- he would have been eligible had he been appointed to the Quebec Court of Appeal (which the Supreme Court later acknowledged was legal), and then a day later appointed to the Supreme Court. The Supreme Court simply dodged this absurd implication.
Something was awry in 1970s administrative law with judges ignoring obvious statutory language requiring deference. As such, in 1979, the Supreme Court held in CUPE that administrative decisions could only be reviewed if “patently unreasonable”. Had I been a scholar of administrative law in 1979, I may have hailed CUPE as an excellent innovation.
Unfortunately, this cure for admittedly inappropriate judicial actions may be worse than the disease. As Audrey Macklin has recently observed, this “standard of review” language is not found in legislative text or common law tradition. What has spawned is forty years of frustration on the question of standard of review (where in the modern administrative state certain executive decisions should be deemed to fall, something courts have limited expertise in). We could instead have refined our statutory interpretation to determine whether particular statutes require deference to administrators (a straight-up exercise in statutory interpretation for which judges are eminently qualified).
While CUPE may have been a crude innovation encouraging respect for legislative intent, Pezim actually perverts legislative intent. In this 1994 decision, the Court, building on earlier case law, concluded that the rationale for deferring to administrators applies even when the legislature gives a right of appeal analogous to the right to appeal a judicial decision.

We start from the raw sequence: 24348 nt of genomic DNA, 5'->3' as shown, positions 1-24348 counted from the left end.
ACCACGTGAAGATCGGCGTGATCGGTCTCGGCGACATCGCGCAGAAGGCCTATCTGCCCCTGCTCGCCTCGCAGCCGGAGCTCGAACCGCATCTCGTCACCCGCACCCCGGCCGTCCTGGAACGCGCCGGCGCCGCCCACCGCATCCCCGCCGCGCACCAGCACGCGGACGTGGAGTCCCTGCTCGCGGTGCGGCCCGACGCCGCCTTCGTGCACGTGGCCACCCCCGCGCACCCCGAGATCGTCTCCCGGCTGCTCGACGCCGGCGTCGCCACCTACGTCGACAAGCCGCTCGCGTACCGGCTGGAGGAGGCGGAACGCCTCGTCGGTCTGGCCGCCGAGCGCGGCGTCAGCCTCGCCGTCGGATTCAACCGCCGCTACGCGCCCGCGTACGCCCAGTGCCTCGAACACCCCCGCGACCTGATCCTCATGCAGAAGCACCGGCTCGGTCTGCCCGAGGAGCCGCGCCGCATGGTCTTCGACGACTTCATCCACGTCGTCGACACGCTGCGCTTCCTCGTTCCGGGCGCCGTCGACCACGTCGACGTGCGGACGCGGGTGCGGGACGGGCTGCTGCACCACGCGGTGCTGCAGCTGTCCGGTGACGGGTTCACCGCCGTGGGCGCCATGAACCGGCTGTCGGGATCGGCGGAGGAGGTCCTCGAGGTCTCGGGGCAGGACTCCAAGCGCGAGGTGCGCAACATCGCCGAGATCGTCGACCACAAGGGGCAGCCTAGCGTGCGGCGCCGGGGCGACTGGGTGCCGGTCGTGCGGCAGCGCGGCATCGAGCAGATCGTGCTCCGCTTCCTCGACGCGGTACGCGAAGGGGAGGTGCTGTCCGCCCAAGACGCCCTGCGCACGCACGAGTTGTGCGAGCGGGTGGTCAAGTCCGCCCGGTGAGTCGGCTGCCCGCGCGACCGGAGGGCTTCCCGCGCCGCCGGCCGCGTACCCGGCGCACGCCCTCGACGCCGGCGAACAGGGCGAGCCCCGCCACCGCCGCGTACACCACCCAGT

Administrators may well have expertise in particular areas of law, and their reasons are entitled to “careful consideration.” But this kind of “deference” is akin to the “deference” given to advocates making astute submissions, such as Marie Henein in criminal law, or a lower court judgment synthesizing the law particularly well, such as Justice Paul Perell in class actions. Conflating these two types of deference is wrong in principle and has been confusing in practice.
Does the Charter apply to the actions of Canadian actors extraterritorially? Thanks to Hape, no one really knows. The Court managed to be tremendously broad and tremendously narrow at the same time, confusing academics ever since (notably John Currie: see, e.g., here and here). I was left so confused during my LL.M. that I changed specialties for my doctorate!
The majority of the Court held that the Charter did not generally apply to actions of Canadian officials abroad. This is odd given that s. 32 of the Charter says it applies to government action, without geographical limitation. Even stranger was the number of exceptions the Court suggested could apply, including if government officials act contrary to international human rights law: an enormous body of law with significant overlap to the Charter that has led to further litigation (e.g., the Khadr affair).
The Court also spent paragraphs analyzing precedent to come to the holding that customary international law (another enormous body of law) “may” be incorporated into Canadian law through the common law, with this also being an “aid” to the interpretation of legislation. Profound and almost meaningless at the same time.
While much more nuance would be required to adequately explain my views on these cases, they symbolize my least favourite Supreme Court decisions of the past forty years.